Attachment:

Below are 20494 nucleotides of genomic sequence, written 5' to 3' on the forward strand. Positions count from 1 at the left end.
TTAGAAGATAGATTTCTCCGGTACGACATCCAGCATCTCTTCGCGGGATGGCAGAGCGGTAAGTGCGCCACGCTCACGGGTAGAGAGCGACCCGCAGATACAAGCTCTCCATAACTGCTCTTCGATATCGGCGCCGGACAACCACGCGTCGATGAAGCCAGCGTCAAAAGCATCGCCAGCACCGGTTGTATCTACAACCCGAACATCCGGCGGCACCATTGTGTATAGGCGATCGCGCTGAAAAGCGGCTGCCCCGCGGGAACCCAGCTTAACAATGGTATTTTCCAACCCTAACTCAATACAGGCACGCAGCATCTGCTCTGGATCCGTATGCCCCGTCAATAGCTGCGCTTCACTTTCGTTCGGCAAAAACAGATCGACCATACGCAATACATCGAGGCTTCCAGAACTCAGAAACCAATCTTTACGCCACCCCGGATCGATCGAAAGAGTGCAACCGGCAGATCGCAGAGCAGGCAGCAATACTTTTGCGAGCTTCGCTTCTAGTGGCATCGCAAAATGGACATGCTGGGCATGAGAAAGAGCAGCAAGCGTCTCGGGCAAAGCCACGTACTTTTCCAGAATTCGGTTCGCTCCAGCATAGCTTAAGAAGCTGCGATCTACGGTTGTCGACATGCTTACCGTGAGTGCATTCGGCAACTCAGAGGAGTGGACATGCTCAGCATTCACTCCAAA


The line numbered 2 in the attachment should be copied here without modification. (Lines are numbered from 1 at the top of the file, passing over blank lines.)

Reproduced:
TTAGAAGATAGATTTCTCCGGTACGACATCCAGCATCTCTTCGCGGGATGGCAGAGCGGTAAGTGCGCCACGCTCACGGGTAGAGAGCGACCCGCAGATACAAGCTCTCCATAACTGCTCTTCGATATCGGCGCCGGACAACCACGCGTCGATGAAGCCAGCGTCAAAAGCATCGCCAGCACCGGTTGTATCTACAACCCGAACATCCGGCGGCACCATTGTGTATAGGCGATCGCGCTGAAAAGCGGCTGCCCCGCGGGAACCCAGCTTAACAATGGTATTTTCCAACCCTAACTCAATACAGGCACGCAGCATCTGCTCTGGATCCGTATGCCCCGTCAATAGCTGCGCTTCACTTTCGTTCGGCAAAAACAGATCGACCATACGCAATACATCGAGGCTTCCAGAACTCAGAAACCAATCTTTACGCCACCCCGGATCGATCGAAAGAGTGCAACCGGCAGATCGCAGAGCAGGCAGCAATACTTTTGCGAGCTTCGCTTCTAGTGGCATCGCAAAATGGACATGCTGGGCATGAGAAAGAGCAGCAAGCGTCTCGGGCAAAGCCACGTACTTTTCCAGAATTCGGTTCGCTCCAGCATAGCTTAAGAAGCTGCGATCTACGGTTGTCGACATGCTTACCGTGAGTGCATTCGGCAACTCAGAGGAGTGGACATGCTCAGCATTCACTCCAAA